If someone needs some weird one-off setup with multiple builds, I can manage their machine separately.

I also don't want FF automatically downloading updates on hundreds of computers at the same time.  *I* will download the updated MSI from the Firefox website, test the update with a select group of people, and push it out on my schedule.

To be blunt, the main reason I am running Internet Explorer on 800 desktops instead of Firefox is because I can't easily deploy Firefox.  I can easily choose via Microsoft Software Update Services when to install updates to IE.

The second (and much lesser) reason is that I can't easily control it via Group Policy to do things like automatically set the home page, lock down plugins, etc...

I don't mean this to sound as harsh as it's probably coming across--but I'd rather have the MSI now even if it doesn't do everything the standard installer does than have to wait another 6 years.  (This bug will have it's sixth birthday in a few days.)

Thank you Kyle for tackling this.  When the MSI comes out, you will have a *lot* of admins that want to buy you a beer... ;)
Aaron, there have been MSI's available for Firefox for years now ( http://www.frontmotion.com/Firefox/ for example ) though they aren't made available by Mozilla due to the app update issue. If Mozilla publishes an MSI without the ability to update and regular users install it then many of them will end up stranded and I highly doubt that will be acceptable. To be blunt I would love it if we had an MSI distribution.
(In reply to comment #207)
> How are app updates going to be handled with MSI installations?
> 
> How are people going to be able to install multiple builds side by side?
> 
> Thanks

To be straight, I have no idea yet.  It's obviously a big project to tackle.  I haven't even taken a look at the app updater code.  My conceptual idea for that is simply to wrap the MSP files in the MAR format and then replace the updater helper executable's guts with "msiexec /p patch.msp".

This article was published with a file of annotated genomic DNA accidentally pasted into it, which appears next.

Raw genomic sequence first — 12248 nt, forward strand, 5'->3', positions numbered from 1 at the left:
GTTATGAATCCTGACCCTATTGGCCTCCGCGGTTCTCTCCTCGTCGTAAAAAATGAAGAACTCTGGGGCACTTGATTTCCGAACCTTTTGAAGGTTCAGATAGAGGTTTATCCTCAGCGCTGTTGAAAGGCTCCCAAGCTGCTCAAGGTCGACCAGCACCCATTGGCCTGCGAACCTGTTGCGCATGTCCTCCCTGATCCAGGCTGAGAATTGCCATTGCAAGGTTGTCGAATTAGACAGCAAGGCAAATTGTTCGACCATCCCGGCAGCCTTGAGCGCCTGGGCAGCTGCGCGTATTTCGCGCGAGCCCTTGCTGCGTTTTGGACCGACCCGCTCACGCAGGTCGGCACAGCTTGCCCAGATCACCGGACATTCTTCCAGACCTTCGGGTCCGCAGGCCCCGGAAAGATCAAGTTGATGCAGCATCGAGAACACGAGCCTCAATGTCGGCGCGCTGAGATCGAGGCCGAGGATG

As far as running multiple builds side by side, what exactly does that mean?  Are we talking about running say 3.5 and Minefield side by side, or running the en-US and AB-CD locales side by side on the same version, or running 3.5.1 and 3.5.7 side by side?  I have no idea if we support the last one, but the first two should not be particularly difficult as long as we keep the upgrade GUIDs managed well (as they are the equivalent of the "channels" that currently exist).  Achieving the third one with working updates could get tricky though, but I'm not sure if we support it and don't really see a use case for keeping an older minor version around.
Application updates can be turned off with a preference. A customized corporate build would contain this preference.

I doubt folks would use the off the shelf MSI.

And most people are aware of the FrontMotion MSIs, but they want official Mozilla MSIs.
What are the characteristics that they want in their MSIs that they would get from "official Mozilla MSIs" but don't from the FrontMotion ones?  Many of our users get their Firefox from contributed builds for OS/2 or Solaris or AIX, which are no more "official Mozilla" than the FrontMotion ones in any useful sense.  It would be helpful to talk about specific characteristics, rather than more general labels, since otherwise -- or even so! -- it may well be that MSIs we host for download won't provide what people are looking for.